(CN) – Bank of America conspired with “predatory expert” Intersections Inc. and AIG to make tens of millions of dollars by coercing poor, Hispanic depositors to authorize automated withdrawals for purported insurance policies, whose benefits are so paltry they are “almost a joke,” and whose real purpose is to fatten the bank’s coffers, according to a RICO class action in Houston Federal Court.
The insurance coverage provided is “a pitiful excuse for insurance protection,” and the “amounts that supposedly will be paid are small, and the conditions to their being paid at all are highly unlikely to ever occur,” according to the complaint.
The class claims that since 2006 Bank of America has profiled its customer-victims, disclosed their confidential information to Intersections, and in turn received “almost $45 million out of the checking account deposits of its poorest customers.”
Lead plaintiff Jorge Gonzalez, a native of Mexico who has limited education and English language skills, says he was a typical victim of the scam.
The class claims that when someone who fits Gonzalez’s profile opens a Bank of America checking account, the bank sends the customer profile and deposit information to Intersections, “a predatory expert” whose main goal is to “increase the (bank’s) bottom line.”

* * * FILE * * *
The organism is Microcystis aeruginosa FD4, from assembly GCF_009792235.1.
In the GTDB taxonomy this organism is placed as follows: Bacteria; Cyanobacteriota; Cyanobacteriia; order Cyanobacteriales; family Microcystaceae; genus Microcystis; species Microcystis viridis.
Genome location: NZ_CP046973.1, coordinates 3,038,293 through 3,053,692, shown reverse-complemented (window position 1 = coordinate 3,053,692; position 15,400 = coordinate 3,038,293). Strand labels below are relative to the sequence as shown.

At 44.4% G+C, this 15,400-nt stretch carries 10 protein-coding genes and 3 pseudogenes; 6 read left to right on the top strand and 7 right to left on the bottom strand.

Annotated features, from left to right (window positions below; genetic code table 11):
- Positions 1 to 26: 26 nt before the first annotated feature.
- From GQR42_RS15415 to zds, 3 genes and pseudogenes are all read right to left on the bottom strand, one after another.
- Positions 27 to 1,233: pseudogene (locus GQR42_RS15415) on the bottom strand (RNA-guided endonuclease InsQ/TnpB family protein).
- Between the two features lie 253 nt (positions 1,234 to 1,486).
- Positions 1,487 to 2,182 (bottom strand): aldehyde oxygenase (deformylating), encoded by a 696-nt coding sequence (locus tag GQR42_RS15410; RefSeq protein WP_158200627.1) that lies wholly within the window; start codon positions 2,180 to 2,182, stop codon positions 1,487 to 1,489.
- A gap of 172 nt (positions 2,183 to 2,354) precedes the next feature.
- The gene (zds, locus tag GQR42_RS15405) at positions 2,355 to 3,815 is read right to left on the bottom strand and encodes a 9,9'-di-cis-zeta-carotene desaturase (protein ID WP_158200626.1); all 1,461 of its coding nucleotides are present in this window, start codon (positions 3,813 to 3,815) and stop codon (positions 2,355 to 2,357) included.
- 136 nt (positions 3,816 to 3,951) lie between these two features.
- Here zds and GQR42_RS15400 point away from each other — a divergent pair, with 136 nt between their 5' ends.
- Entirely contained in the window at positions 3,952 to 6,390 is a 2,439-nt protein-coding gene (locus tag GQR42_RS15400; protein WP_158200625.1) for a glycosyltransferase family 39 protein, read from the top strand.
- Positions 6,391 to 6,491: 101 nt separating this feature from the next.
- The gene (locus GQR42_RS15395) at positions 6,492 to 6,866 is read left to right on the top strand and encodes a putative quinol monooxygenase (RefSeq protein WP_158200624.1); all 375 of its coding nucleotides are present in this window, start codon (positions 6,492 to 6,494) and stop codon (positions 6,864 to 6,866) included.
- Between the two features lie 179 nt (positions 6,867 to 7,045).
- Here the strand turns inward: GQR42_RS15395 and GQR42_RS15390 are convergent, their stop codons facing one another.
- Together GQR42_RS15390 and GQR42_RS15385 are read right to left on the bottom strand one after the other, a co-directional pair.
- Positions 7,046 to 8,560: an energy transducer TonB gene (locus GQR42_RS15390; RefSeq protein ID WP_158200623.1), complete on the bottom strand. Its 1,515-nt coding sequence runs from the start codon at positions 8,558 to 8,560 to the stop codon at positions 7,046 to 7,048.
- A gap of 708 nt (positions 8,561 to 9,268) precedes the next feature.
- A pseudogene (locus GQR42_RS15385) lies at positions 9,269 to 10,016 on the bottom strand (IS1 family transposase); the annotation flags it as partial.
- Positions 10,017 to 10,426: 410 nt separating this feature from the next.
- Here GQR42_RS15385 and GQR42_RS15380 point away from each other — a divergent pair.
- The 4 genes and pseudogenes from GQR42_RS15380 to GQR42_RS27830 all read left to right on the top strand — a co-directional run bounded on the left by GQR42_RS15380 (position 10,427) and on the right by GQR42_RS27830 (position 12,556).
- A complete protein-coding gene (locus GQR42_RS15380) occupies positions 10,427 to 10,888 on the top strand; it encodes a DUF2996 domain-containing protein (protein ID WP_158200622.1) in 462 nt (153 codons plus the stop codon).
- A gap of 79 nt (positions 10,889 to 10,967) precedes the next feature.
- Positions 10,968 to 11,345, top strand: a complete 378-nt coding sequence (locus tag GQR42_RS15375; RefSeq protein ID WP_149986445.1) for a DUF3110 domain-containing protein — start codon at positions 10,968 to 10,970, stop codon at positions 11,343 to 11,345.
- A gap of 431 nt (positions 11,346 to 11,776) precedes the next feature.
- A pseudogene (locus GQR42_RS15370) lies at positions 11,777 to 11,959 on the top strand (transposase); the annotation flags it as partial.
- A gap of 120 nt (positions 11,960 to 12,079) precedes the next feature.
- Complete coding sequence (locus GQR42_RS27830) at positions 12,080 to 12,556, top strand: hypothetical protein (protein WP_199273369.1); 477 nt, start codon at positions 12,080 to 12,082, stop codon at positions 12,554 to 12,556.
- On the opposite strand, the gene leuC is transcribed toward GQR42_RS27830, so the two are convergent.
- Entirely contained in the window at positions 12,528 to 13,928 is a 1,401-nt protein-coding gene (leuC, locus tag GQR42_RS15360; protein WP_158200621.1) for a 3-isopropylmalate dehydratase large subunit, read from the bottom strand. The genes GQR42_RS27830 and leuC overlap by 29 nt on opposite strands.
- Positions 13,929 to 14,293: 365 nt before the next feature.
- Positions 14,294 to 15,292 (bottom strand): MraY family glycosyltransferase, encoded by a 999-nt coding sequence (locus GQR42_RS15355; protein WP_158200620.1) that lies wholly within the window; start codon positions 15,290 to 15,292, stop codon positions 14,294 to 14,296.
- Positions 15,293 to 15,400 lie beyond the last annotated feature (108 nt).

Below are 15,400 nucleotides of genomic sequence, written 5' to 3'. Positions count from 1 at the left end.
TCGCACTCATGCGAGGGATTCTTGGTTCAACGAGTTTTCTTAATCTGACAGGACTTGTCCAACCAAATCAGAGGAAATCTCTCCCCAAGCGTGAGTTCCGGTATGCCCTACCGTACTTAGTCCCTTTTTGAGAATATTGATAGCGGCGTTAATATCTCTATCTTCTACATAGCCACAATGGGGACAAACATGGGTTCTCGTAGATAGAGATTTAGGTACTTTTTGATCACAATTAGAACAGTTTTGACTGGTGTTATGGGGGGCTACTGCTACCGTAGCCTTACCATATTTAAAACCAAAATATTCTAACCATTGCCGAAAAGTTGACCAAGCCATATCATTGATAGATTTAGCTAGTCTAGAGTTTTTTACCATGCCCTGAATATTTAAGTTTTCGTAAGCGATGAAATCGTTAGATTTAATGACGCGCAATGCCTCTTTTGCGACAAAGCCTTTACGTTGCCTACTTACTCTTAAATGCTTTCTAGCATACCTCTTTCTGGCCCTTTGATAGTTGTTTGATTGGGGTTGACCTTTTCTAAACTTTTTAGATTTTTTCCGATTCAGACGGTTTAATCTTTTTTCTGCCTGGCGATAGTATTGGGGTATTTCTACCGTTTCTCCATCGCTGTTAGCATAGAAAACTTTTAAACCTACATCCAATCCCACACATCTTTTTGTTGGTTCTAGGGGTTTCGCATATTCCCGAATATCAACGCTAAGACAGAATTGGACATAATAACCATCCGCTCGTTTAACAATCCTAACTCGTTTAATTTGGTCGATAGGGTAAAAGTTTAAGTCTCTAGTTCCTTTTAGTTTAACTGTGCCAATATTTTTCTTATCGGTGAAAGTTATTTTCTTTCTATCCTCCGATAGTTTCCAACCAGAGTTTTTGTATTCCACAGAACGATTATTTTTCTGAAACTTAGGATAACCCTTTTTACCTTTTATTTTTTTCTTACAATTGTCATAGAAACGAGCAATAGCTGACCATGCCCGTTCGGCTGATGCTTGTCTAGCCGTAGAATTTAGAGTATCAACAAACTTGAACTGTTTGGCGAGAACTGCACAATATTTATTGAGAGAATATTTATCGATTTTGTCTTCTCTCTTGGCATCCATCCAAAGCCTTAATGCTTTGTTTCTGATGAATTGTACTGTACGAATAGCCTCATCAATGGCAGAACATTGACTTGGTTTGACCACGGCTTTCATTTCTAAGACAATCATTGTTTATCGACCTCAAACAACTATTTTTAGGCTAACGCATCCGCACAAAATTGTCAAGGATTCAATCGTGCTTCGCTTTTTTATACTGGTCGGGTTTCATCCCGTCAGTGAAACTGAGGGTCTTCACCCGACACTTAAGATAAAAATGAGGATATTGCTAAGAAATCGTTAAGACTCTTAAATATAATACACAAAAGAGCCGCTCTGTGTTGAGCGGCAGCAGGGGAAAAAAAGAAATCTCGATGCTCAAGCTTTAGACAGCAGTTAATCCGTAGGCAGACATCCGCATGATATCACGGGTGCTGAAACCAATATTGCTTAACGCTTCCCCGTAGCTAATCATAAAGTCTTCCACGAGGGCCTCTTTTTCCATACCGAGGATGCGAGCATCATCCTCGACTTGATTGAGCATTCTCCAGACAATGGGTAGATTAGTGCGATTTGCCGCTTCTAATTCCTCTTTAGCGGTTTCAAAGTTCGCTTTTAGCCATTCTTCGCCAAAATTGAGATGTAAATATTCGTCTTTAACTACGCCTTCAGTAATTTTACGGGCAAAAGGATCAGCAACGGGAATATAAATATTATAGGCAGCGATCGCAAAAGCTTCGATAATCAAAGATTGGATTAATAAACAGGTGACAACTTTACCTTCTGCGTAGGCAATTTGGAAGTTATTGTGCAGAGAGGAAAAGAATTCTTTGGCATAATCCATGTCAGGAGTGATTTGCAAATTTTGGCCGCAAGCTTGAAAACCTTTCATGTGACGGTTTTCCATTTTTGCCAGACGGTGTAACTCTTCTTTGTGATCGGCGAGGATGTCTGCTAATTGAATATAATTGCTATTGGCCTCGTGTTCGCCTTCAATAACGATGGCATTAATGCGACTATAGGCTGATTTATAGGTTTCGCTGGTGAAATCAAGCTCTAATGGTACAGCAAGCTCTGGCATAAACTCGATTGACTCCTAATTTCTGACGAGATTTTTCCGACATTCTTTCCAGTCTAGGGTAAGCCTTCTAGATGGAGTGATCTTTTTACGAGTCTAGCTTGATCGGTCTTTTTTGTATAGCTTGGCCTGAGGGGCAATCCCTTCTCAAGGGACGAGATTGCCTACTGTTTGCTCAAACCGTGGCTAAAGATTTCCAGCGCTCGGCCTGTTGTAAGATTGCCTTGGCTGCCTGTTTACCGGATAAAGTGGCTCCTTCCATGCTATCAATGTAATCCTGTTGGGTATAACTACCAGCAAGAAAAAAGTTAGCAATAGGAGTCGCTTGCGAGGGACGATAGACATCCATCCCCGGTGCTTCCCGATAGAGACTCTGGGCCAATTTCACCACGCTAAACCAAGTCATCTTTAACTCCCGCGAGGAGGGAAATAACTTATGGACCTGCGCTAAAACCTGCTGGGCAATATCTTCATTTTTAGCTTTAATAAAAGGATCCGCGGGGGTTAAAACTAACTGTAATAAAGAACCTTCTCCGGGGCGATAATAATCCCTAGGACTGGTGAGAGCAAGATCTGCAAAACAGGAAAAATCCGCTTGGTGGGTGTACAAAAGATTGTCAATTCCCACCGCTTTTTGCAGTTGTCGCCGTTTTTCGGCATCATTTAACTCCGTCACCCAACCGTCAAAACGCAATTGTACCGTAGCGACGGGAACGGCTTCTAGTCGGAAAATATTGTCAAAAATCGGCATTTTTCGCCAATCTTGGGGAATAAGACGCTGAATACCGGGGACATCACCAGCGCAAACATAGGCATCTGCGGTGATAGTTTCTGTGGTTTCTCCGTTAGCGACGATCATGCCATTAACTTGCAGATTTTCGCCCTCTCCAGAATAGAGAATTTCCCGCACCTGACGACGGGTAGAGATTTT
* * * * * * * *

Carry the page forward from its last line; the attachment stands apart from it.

Intersections hires a telemarketing company with native Spanish speakers, who call the BofA customers, claiming to represent the bank, to persuade them “to authorize, over the phone, the purchase of some form of insurance, usually … accidental death or disability,” the complaint states.
Once the telemarketer receives an OK from the customer, Intersections begins taking a “so-called ‘premium'” out of their checking account, under the name “Smart Step,” according to the complaint.
“Most of those withdrawals are divided among Bank of America, Intersections, and the telemarketing firm that made the first call,” and a small amount goes toward an insurance premium, the complaint states.
Intersections “derived over $236 million in revenues in 2007 and over $361 million in revenues in 2008,” which does not include what was paid to AIG or its subsidiary, according to the complaint.
The class claims that the insurance customers get is “almost a joke.” The “victims are not even direct beneficiaries of any insurance policy,” and the policy is terminable if the customer closes their BofA account, the class claims.
Bank of America’s “privacy” policy deceptively states that it does not share customers’ confidential information with marketers, but that it will share information with companies that work for Bank of America, in order to better meet customers’ needs, according to the complaint.
The entire scheme “is structured so the victims can never figure out what is going on,” the complaint states.
Defendants include Bank of America, Bank of America Insurance Services, BA Insurance Services, Intersections, Intersections Insurance Services, Loeb Holding, Global Contact Services, American International Group, and National Union Fire Insurance Company of Pittsburgh.
The class seeks punitive damages for fraud, breach of contract, unjust enrichment and breach of fiduciary duties. Its lead counsel is Kenneth Wynne.
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